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Sunday, November 08, 2009

Eugen von Blaas



Eugen von Blaas 1843-1931
God's Creatures 1877
Oil on canvas
39 3/8 x 29 7/8 inches (100.2 x 76 cm)
Private collection



Eugen von Blaas 1843-1931
God's Creatures 1913
Oil on canvas
39 1/2 by 30 in.; 100.3 by 76.2 cm
Private collection




Eugen von Blaas (1843-1931)
Far Away Thoughts
Oil on canvas
27 x 22 inches (68.6 x 55.9 cm)
Private collection




Eugen von Blaas (1843-1931)
The love letter 1897
Oil on panel
33 1/4 x 22in (84.4 x 55.9cm)
Private collection

Eugen von Blaas was born in 1843 in the small Italian suburb of Albano, located ten miles outside of Rome on the Appian Way. But his parentage and nationality were Austrian

As an artist he was painter in the school known as Academic Classicism

His interest in art was strongly encouraged by his father, Carl von Blaas, (1815-1894), a well-known artist in his own right and creator of the frescoes in the Arsenal in Vienna.

From 1870 he lived with his wife and famiy in Venice

Von Blaas was a deeply religious man.

He embraced the subject of religion throughout his career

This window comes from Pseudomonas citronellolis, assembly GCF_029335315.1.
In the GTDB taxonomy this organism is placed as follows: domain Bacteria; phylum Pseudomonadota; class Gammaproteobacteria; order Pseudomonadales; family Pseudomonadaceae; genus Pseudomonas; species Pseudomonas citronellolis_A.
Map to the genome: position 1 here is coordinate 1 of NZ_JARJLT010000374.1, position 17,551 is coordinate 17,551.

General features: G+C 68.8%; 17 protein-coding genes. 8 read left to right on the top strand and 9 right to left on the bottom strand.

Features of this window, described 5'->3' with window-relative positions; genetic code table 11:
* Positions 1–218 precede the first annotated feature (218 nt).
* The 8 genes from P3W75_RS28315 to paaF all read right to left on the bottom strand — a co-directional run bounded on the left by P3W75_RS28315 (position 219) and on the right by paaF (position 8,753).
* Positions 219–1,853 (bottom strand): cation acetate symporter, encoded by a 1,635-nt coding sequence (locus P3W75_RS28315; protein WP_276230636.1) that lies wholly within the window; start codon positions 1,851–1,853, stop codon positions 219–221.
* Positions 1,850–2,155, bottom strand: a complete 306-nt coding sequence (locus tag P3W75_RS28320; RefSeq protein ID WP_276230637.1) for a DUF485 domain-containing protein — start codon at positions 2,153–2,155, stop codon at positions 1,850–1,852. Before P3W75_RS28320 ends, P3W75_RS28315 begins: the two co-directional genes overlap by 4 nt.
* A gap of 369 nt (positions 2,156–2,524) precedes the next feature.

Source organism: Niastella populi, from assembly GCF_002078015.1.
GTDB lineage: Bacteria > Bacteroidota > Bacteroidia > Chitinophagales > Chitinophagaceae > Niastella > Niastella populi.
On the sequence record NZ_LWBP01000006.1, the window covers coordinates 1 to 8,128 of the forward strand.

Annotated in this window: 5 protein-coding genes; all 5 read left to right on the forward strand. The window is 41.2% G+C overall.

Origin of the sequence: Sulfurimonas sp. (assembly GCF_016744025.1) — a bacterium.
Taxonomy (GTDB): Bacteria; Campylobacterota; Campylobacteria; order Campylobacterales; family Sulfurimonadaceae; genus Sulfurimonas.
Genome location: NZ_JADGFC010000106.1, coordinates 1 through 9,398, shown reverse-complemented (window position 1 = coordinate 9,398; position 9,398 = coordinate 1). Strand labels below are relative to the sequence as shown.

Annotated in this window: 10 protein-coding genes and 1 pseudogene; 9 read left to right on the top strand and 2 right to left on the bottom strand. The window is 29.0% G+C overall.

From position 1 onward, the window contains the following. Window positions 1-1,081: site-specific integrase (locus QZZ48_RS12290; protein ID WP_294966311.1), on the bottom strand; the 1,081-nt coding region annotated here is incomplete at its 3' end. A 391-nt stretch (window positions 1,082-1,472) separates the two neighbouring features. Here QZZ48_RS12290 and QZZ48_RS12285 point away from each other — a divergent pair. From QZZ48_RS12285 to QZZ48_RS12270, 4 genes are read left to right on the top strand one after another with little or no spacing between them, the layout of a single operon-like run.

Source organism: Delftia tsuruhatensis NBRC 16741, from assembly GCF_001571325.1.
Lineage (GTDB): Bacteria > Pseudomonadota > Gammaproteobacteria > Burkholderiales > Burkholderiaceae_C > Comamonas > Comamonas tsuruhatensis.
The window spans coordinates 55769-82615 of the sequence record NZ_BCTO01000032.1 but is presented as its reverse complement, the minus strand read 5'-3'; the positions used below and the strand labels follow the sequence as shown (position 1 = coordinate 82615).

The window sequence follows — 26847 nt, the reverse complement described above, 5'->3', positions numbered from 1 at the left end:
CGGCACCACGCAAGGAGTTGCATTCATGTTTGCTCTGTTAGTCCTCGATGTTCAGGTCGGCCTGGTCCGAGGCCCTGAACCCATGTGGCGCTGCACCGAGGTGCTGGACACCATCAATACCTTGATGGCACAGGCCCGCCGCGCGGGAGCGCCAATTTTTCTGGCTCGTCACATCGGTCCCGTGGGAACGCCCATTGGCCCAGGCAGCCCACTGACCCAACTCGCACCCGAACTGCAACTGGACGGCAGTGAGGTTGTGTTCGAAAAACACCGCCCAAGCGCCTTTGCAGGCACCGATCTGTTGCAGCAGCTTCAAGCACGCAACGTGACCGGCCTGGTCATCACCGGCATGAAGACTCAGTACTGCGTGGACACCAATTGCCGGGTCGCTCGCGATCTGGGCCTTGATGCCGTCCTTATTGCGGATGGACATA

Thomas Wassibauer credits the artist's ability to paint figures so beautifully to his time spent in Vienna with his father between 1860 and 1872. Wassibauer writes of the influence this period had upon Eugen: "the artist's infinite skill showing glorious flesh tones [used] a technique Eugen learned from his father Karl. In his autobiography, Karl von Blaas describes how he studied Titian's technique and learned to build up flesh colors using different glazes in order to produce a natural and three-dimensional effect... Eugen's work with his father in Vienna during the 1860s could still be seen to resonate for the next fifty years of his long career" (Wassibauer, Eugen von Blaas, Das Werk, Hildesheim, 2005 pp. 16-17).

Von Blaas was best known and most loved for his images of Venetian washerwomen, seamstresses and street vendors. His women are striking in their youth and unadorned beauty. The realism in the work of von Blaas is almost photographic and it is clearly the artist's intent to show these young women in the streets and back lanes of Venice, going about their daily routines, oblivious of their own beauty and the beauty of the city around them. Von Blaas was particularly fond of Venice for it provided the artist with a never-changing environment, remaining unaffected by the fast-paced changes brought about by the Industrial Revolution.